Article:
Ornithologists have discovered a new species of berrypecker (genus Melanocharis) in cloud forest in the Kumawa Mountains of western New Guinea (West Papua province, Indonesia), one of the last biologically underexplored regions of the world. The discovery is outlined in a paper in the journal Ibis.
Melanocharis is a small genus of passerine birds in the family Melanocharitidae (the berrypeckers and longbills).
These birds live in the forests of New Guinea and feed on berries and small arthropods.
Until now, the genus contained five species: the mid-mountain berrypecker (Melanocharis longicauda), the black berrypecker (Melanocharis nigra), the streaked berrypecker (Melanocharis striativentris), the fantailed berrypecker (Melanocharis versteri), and the obscure berrypecker (Melanocharis arfakiana).
“The discovery and description of avian diversity across the world remains a major challenge in ornithology,” Dr. Borja Milá, lead author and a researcher at the National Museum of Natural Sciences at the Spanish National Research Council, and his colleagues from Spain, France, Sweden, Czech Republic and Indonesia wrote in their paper.
“Few regions of the world remain as underexplored as the mountainous regions of New Guinea, and the diversity and evolutionary history of its fauna and flora are still poorly known.”
“In 2014 and 2017, we had the opportunity to survey the avifauna in the Bird’s Head Isthmus of western New Guinea, including the relatively unexplored Kumawa Mountains,” they added.
“We first explored the Kumawa Mountains during a short visit in November 2014, during which we were able to survey birds at 1,100-1,200 m above sea level in a mid-montane forest habitat for four days, using mist-nets and visual observations.”
“In the last day of our stay, at an elevation of 1,200 m above sea level, we observed and captured a male bird that we identified as a member of an undescribed taxon in the genus Melanocharis.”
“To further explore this finding and obtain additional specimens, we returned to the Kumawas for a longer expedition in October-November 2017.”
The newly-discovered species, named the satin berrypecker (Melanocharis citreola), is distinct from other members of the genus in plumage coloration, morphological measurements, and genetic markers.
“The satin berrypecker is only the second species to be described in New Guinea in the last 80 years, and represents the first recognized endemic species to the Bird’s Neck region,” the researchers wrote.
“This suggests that very few other species-level undescribed bird taxa may remain to be found on the island, and is a reflection of the thorough surveys that ornithologists before us have carried out across the region with much effort over the last several decades.”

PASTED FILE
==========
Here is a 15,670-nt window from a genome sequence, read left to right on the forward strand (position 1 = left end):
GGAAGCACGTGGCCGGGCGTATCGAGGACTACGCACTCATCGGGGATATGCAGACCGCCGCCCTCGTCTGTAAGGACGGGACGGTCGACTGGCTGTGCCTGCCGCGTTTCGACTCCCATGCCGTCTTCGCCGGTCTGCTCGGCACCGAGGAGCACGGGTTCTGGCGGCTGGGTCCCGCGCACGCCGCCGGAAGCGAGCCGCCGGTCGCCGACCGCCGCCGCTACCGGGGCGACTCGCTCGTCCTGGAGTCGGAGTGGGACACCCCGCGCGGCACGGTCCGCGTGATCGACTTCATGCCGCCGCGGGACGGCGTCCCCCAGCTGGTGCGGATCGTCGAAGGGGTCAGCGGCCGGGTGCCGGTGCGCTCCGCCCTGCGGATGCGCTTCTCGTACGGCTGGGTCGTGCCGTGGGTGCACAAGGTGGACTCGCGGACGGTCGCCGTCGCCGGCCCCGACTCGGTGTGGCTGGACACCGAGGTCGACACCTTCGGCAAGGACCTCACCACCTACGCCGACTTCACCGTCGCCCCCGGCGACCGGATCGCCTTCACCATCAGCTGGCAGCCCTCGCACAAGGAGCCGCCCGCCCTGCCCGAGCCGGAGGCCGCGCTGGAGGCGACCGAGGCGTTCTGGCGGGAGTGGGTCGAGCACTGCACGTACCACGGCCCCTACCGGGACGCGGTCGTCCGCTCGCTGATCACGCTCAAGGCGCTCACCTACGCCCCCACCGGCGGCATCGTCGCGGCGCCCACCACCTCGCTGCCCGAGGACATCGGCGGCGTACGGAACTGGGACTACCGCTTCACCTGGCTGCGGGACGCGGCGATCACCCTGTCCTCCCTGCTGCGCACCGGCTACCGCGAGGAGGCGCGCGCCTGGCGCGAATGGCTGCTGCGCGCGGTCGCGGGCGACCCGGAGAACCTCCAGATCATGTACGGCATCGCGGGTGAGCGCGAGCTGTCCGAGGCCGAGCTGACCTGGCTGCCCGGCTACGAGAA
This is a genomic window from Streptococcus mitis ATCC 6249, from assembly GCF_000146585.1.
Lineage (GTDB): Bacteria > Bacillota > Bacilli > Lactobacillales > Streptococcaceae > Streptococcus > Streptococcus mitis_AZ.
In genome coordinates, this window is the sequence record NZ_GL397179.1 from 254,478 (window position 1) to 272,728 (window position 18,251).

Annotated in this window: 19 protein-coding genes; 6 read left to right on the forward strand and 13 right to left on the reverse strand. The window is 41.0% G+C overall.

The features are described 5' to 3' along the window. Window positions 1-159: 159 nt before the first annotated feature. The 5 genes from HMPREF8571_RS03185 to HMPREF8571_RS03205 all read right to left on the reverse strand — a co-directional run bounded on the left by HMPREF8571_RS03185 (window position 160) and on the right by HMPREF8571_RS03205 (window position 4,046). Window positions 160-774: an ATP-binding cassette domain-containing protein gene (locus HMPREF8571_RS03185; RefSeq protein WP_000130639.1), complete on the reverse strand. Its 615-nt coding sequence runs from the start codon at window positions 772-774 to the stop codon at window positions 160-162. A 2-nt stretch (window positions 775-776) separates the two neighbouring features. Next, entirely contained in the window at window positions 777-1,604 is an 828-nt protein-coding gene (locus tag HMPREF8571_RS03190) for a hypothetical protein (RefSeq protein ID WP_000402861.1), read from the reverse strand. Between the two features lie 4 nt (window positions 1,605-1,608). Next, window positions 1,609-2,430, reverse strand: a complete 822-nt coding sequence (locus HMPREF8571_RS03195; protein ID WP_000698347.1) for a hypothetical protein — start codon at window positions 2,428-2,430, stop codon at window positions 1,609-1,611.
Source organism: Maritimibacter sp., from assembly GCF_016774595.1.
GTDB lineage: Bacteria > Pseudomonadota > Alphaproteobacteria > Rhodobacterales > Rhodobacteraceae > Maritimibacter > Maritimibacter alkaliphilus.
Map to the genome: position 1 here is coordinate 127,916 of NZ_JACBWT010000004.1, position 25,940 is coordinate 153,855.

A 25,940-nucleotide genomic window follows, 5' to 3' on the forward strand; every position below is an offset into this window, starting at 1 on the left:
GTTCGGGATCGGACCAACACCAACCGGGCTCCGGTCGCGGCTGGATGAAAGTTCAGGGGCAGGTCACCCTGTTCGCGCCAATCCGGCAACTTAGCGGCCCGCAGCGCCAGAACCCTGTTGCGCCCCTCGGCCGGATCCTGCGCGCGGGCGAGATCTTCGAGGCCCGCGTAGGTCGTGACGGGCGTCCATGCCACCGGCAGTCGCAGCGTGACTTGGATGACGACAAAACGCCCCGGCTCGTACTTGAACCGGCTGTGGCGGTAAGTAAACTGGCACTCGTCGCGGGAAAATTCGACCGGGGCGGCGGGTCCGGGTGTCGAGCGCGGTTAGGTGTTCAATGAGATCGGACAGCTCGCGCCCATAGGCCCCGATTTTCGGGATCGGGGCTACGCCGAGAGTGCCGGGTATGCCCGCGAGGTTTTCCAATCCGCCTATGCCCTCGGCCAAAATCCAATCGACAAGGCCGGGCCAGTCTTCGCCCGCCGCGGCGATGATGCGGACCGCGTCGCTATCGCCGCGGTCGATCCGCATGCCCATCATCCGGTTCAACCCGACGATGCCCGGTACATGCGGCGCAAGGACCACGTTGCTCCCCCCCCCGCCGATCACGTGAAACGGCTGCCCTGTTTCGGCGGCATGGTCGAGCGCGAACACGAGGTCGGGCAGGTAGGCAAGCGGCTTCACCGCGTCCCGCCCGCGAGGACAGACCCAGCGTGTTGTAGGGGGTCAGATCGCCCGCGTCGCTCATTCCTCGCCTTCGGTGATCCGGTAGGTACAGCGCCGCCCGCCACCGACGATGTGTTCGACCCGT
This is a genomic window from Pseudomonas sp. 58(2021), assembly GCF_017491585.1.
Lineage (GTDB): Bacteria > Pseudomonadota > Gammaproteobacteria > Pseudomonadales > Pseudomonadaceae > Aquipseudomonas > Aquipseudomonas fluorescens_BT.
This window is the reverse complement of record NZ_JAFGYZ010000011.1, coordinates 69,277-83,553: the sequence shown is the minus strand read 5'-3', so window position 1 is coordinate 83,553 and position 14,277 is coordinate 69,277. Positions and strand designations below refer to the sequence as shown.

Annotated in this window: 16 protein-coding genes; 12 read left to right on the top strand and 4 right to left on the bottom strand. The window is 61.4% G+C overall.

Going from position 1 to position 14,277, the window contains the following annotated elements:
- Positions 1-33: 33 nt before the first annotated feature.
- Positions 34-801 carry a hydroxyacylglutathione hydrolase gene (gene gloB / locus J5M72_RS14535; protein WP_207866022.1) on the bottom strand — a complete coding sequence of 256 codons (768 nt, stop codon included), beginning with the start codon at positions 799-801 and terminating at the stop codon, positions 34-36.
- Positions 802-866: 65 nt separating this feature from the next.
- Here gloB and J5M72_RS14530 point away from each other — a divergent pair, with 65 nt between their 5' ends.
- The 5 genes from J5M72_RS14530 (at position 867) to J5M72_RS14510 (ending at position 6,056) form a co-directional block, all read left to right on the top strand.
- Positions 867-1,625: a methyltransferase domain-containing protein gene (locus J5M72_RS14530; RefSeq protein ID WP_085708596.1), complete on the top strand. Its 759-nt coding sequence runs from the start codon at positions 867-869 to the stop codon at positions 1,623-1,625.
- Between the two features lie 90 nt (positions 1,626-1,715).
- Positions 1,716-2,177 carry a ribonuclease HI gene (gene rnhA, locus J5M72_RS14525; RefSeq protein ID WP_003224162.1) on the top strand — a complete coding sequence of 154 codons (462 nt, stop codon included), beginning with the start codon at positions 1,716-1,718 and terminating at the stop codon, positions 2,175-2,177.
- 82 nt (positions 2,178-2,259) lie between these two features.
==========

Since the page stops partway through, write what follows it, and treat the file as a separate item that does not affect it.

The main characteristics of the satin berrypecker are iridescent blue-black upperparts, satin-white underparts washed lemon yellow, and white outer edges to the external rectrices.
“The new species can be readily assigned to Melanocharis by the stout black bill and iridescent blue-black upper parts contrasting with lighter underparts,” the scientists wrote.
“It can be distinguished from all other members of the genus by the satin-white underparts, washed lemon yellow.”
“It has a white outer vane of the outermost rectrix, compared to the two outermost rectrices in the mid-mountain berrypecker, which is also smaller and has yellowish-gray underparts.”
“The fantailed berrypecker has a longer tail with more extensive white patches on several external rectrices, and gray underparts.”
According to the team’s capture data, the new species appears to be uncommon, but probably not rare, and was captured at the same rate as other species known to be common in the forest despite moderate capture rates in mist-nets.
“Initially thought to represent a close relative of the mid-mountain berrypecker based on elevation and plumage color traits, a complete phylogenetic analysis of the genus based on full mitogenomes and genome-wide nuclear data revealed that the new species is in fact sister to the phenotypically dissimilar streaked berrypecker,” the authors wrote.
“Phylogenetic relationships within the family Melanocharitidae, including all presently recognized genera, reveal that this family endemic to the island of New Guinea diversified during the main uplift of New Guinea in the Middle and Late Miocene (14-6 million years ago), and represents an evolutionary radiation with high disparity in bill morphology and signaling traits across species.”
Borja Milá et al. A new, undescribed species of Melanocharis berrypecker from western New Guinea and the evolutionary history of the family Melanocharitidae. Ibis, published online June 11, 2021; doi: 10.1111/ibi.12981